Methods Used to Study Trx-h

About Trx-h

  • Originally found in cytosol
  • Also found (to less extent) at other subcellular locations such as in the mitochondrium, ER, Golgi apparatus, and nucleus
  • The largest TRX gene family in plants; 9 isoforms in A. thaliana
  • Reduced by NTRA/NTRB
  • NADPH produced by the oxidative pentose phosphate pathway (OPPP)

Trx-h targets

  • Storage
  • Redox control
  • Amino acid and carbohydrate metabolism
  • Proteinaceous inhibitors of α-amylases and proteases
  • ...

mBBr Labelling

mBBr Labelling

  • Fluorescent alkylating agent monobromobimane
  • Label free -SH groups (in proteins reduced by Trx)
  • Example: Specific Reduction of Wheat Storage Thioredoxin h1 (Kobrehel-1992)

CXXS Trx mutants


CXXS Trx mutants

  • Reduction of the target disulfide bond by Trx has two steps
  • If one of the C in CXXC is replaced by S, the intermediate is trapped
  • Originally applied by Verdoucq (1999)
  • Improved by Yamazaki (2004): Immobilised (on Sepharose 4B) monocysteinic Trx-h traps targets in column; trapped targets subsequently eluted with DTT

Differential Labelling

Determination of Target Disulphide Bonds

  • Studies on chloroplastic Trxs mainly depended on site directed mutagenesis
  • Trx h has too many targets; mutagenesis would be inefficient
  • MS can find positions of chemical modifications
  • Normal MS cannot distinguish between -SH and -S-S-
  • ...because of complete reduction and alkylation prior to sample preparation

Differential Oxidation (Maeda 2004)

  1. Target protein: BASI (barley α-amylase/subtilisin inhibitor)
  2. Thioredoxin h treatment (NADPH + NTR + Trx-h)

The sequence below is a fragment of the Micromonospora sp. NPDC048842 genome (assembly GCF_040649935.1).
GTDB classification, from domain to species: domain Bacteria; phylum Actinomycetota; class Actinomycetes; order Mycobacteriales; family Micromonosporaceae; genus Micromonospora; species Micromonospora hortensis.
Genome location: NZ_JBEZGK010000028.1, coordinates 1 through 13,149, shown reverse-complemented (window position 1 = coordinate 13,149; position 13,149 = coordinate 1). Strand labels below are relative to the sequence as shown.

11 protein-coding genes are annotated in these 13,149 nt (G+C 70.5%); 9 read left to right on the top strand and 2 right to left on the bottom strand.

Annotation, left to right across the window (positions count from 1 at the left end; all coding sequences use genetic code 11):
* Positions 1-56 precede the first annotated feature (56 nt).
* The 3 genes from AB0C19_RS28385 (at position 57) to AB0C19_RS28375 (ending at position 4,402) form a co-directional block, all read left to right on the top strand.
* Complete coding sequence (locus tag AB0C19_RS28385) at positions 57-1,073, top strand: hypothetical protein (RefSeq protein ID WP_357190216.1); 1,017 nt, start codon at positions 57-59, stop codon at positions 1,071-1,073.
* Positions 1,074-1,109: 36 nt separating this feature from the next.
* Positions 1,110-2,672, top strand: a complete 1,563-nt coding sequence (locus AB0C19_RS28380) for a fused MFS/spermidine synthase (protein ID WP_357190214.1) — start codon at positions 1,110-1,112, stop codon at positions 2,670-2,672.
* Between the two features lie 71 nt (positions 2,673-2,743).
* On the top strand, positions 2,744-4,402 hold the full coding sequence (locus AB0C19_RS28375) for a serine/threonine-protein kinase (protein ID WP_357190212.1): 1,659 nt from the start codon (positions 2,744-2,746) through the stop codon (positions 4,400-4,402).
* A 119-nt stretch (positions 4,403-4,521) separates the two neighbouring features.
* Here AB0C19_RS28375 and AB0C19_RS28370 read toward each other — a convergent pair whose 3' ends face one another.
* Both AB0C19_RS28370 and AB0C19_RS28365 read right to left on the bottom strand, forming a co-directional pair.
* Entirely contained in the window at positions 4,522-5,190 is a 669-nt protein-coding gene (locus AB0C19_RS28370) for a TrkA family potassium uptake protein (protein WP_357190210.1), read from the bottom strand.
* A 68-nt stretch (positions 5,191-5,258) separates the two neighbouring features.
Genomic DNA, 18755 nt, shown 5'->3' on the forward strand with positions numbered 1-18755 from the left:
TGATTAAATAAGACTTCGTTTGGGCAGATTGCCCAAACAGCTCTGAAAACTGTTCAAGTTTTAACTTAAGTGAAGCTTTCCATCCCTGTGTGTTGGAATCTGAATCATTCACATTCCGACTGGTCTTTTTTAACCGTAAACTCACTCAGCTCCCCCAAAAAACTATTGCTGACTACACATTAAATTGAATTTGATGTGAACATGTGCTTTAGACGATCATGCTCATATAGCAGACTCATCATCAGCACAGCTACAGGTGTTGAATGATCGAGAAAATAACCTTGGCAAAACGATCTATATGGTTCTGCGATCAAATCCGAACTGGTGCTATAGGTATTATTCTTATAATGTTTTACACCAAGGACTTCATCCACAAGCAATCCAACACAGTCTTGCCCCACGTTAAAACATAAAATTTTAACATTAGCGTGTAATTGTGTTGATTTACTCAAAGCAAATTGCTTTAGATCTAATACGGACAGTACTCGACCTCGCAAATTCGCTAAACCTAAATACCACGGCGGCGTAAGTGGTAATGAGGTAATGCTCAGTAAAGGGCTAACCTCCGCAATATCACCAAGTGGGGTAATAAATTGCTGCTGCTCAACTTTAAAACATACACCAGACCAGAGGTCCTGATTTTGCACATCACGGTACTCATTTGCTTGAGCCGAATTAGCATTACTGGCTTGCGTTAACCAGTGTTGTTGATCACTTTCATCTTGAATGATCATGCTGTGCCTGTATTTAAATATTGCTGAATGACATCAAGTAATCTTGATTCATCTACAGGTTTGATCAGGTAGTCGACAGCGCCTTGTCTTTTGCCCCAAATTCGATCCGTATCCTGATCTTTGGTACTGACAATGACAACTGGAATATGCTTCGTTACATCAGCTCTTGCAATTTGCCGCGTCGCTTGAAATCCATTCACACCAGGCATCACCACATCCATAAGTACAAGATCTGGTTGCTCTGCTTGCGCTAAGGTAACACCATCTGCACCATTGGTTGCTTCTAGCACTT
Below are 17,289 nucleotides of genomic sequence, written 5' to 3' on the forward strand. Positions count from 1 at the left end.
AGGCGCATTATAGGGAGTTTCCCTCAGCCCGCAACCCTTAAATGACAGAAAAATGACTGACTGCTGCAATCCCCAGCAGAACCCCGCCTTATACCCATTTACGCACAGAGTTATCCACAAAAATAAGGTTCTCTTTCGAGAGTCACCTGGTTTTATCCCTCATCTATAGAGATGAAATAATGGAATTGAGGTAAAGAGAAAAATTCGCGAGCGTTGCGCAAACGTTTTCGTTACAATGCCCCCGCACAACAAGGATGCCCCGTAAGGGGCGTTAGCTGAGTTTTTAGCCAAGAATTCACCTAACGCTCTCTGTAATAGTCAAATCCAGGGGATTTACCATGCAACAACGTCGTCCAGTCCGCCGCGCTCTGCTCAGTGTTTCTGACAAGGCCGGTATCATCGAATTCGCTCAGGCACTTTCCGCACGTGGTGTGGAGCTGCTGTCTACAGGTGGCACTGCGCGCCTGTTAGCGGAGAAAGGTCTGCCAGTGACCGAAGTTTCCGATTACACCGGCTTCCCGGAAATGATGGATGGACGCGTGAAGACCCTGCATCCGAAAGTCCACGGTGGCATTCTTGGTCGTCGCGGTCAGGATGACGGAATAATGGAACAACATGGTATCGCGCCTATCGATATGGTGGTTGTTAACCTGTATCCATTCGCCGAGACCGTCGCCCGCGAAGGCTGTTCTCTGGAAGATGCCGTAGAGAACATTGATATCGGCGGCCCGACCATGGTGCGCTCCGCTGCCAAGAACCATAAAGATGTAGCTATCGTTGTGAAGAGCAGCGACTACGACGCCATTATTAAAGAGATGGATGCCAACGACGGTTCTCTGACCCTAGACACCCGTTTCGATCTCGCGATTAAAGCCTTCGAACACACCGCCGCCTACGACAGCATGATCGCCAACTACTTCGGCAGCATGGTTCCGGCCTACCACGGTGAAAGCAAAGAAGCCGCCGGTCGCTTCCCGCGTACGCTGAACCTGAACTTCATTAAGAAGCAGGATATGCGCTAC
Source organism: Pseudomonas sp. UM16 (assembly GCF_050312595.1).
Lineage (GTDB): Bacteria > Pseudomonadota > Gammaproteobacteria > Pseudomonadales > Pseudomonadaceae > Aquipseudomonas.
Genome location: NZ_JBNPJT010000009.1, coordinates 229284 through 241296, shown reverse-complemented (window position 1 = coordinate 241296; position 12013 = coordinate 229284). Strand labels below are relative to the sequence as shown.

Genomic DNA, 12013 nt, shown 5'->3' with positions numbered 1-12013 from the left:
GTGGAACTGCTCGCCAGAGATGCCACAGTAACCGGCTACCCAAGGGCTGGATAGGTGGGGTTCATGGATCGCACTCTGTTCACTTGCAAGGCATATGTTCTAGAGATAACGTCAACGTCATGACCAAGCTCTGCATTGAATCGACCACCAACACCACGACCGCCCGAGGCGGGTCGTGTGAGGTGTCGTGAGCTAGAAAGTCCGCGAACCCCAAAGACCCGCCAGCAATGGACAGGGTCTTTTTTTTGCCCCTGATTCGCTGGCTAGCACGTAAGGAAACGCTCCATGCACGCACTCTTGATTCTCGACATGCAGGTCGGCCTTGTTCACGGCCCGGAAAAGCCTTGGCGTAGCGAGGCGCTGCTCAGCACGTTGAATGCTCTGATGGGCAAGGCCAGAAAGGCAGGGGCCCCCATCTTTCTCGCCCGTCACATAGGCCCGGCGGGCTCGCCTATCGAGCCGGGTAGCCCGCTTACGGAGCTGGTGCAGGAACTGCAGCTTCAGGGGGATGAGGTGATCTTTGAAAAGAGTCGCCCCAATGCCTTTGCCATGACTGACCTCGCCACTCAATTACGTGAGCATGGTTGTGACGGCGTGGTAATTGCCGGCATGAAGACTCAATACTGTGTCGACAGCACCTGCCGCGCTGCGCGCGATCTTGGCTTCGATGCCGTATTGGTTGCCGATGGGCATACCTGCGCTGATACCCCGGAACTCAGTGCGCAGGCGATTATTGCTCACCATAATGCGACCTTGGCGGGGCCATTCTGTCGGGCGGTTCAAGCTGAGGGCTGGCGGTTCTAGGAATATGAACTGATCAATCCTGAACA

3. Alkylation using IAA (iodoacetamide; carbamidomethylation (57 Da))
  4. SDS-PAGE; excision of pieces containing BASI
  5. Incubation with DTT (reduction of non-target disulphide bonds)
  6. Alkylation using 4-VP (4-vinylpyridine; pyridylethylation (105 Da))

Differential Oxidation (Maeda 2004)

  • After treatment with Trx-h, the accessible cysteinyl side chains in thiol form are carbamidomethylated by IAA (57 Da) whereas those inaccessible or forming disulphides are pyridylethylated by 4-VP (105 Da)
  • Control: no Trx-h treatment; cysteines that should be carbamidomethylated (57 Da) are now pyridylethylated (105 Da)
  • Compare the MS maps (with & without Trx-h reduction); look for 48 Da differences (105 - 57 = 48)


Geigenberger, Peter, Ina Thormählen, Danilo M. Daloso, and Alisdair R. Fernie. 2017. “The Unprecedented Versatility of the Plant‎ Thioredoxin System.” Trends in Plant Science 22 (3): 249–62.

Hägglund, Per, Christine Finnie, Hiroyuki Yano, Azar Shahpiri, Bob B. Buchanan, Anette Henriksen, and Birte Svensson. 2016. “Seed Thioredoxin H.” Biochimica et Biophysica Acta (BBA) - Proteins and Proteomics 1864 (8): 974–82.

Kobrehel, K, J H Wong, A Balogh, F Kiss, B C Yee, and B B Buchanan. 1992. “Specific Reduction of Wheat Storage Proteins by Thioredoxin H.” Plant Physiology 99 (3). American Society of Plant Biologists: 919–24.

Maeda, Kenji, Christine Finnie, and Birte Svensson. 2005. “Identification of Thioredoxin h-Reducible Disulphides in Proteomes by Differential Labelling of Cysteines: Insight into Recognition and Regulation of Proteins in Barley Seeds by Thioredoxin h.” PROTEOMICS 5 (6): 1634–44.

Motohashi, Ken, Aiko Kondoh, Michael T. Stumpp, and Toru Hisabori. 2001. “Comprehensive Survey of Proteins Targeted by Chloroplast Thioredoxin.” Proceedings of the National Academy of Sciences 98 (20). National Academy of Sciences: 11224–9.

Verdoucq, L, F Vignols, J P Jacquot, Y Chartier, and Y Meyer. n.d. “In Vivo Characterization of a Thioredoxin H Target Protein Defines a New Peroxiredoxin Family.” J Biol Chem 274 (28). Laboratoire de Physiologie et de Biologie Moléculaire des Plantes, UMR 5545, Université de Perpignan, Avenue de Villeneuve, F 66025, Perpignan, France.: 19714–22.

Yamazaki, Daisuke, Ken Motohashi, Takeshi Kasama, Yukichi Hara, and Toru Hisabori. n.d. “Target Proteins of the Cytosolic Thioredoxins in Arabidopsis Thaliana.” Plant Cell Physiol 45 (1). Chemical Resources Laboratory, Tokyo Institute of Technology, Nagatsuta 4259, Midori-ku, Yokohama, 226-8503 Japan.: 18–27.

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